Head Injury – Causes, Symptoms, Diagnosis, Treatment

A Head Injury is any injury that results in trauma to the skull or brain. The terms traumatic brain injury and head injury are often used interchangeably in the medical literature. Because head injuries cover such a broad scope of injuries, there are many causes including accidents, falls, physical assault, or traffic accidents that can cause head injuries.

Head injuries include injuries to the brain and those to other parts of the head, such as the scalp and skull. Head injuries can be closed or open. A closed (non-missile) head injury is where the dura mater remains intact. The skull can be fractured, but not necessarily. A penetrating head injury occurs when an object pierces the skull and breaches the dura mater. Brain injuries may be diffuse, occurring over a wide area, or focal, located in a small, specific area. A head injury may cause a skull fracture, which may or may not be associated with injury to the brain. Some patients may have linear or depressed skull fractures. If intracranial hemorrhage occurs, a hematoma within the skull can put pressure on the brain. Types of intracranial hemorrhage include subdural, subarachnoid, extradural, and intraparenchymal hematoma. Craniotomy surgeries are used in these cases to lessen the pressure by draining off the blood.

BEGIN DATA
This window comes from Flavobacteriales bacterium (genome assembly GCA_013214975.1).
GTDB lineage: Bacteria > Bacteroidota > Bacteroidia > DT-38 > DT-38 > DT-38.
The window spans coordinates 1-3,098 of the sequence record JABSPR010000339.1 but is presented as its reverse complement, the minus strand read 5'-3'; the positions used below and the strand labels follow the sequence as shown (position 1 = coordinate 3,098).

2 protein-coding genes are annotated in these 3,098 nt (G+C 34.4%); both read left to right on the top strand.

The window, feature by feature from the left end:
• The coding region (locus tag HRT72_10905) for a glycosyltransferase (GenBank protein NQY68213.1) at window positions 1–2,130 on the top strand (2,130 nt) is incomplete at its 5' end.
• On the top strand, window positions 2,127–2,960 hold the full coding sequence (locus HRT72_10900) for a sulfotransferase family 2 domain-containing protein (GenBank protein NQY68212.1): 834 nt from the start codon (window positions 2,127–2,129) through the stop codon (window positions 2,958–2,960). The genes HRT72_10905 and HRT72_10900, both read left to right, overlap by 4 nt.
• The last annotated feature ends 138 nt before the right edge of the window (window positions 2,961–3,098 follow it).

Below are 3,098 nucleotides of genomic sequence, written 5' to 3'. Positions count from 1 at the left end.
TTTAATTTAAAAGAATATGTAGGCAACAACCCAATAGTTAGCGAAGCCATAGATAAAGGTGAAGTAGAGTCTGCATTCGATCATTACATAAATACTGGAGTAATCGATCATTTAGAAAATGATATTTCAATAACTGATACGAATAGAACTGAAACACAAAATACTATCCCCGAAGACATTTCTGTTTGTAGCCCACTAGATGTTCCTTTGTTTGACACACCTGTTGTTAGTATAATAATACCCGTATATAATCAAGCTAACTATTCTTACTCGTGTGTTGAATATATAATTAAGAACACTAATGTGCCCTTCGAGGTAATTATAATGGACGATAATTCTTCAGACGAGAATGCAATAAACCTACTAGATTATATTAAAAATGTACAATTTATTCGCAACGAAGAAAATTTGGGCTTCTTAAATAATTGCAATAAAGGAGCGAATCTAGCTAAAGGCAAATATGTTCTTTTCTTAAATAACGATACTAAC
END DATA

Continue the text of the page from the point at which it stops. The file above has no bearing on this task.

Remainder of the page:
Traumatic brain injury (TBI) is a common presentation in emergency departments, which accounts for more than one million visits annually. It is a common cause of death and disability among children and adults.

Based on the Glasgow Coma Scale (GCS) score, it is classified as:

  • Mild = GCS 13 to 15, also called concussion
  • Moderate = GCS 9 to 12
  • Severe = GCS 3 to 8

Types of Head Injury

TBI can be classified as primary injury and secondary injury

Primary Injury

Primary injury includes injury upon the initial impact that causes displacement of the brain due to direct impact, rapid acceleration-deceleration, or penetration. These injuries may cause contusions, hematomas, or axonal injuries.

  • Contusion (bruise on the brain parenchyma)
  • Hematoma (subdural, epidural, intraparenchymal, intraventricular, and subarachnoid)
  • Diffuse axonal injury (stress or damage to axons)

Secondary Injury/Secondary Neurotoxic Cascade

Secondary injury consists of the changes that occur after the initial insult. It can be due to

  • Systemic hypotension
  • Hypoxia
  • Increase in ICP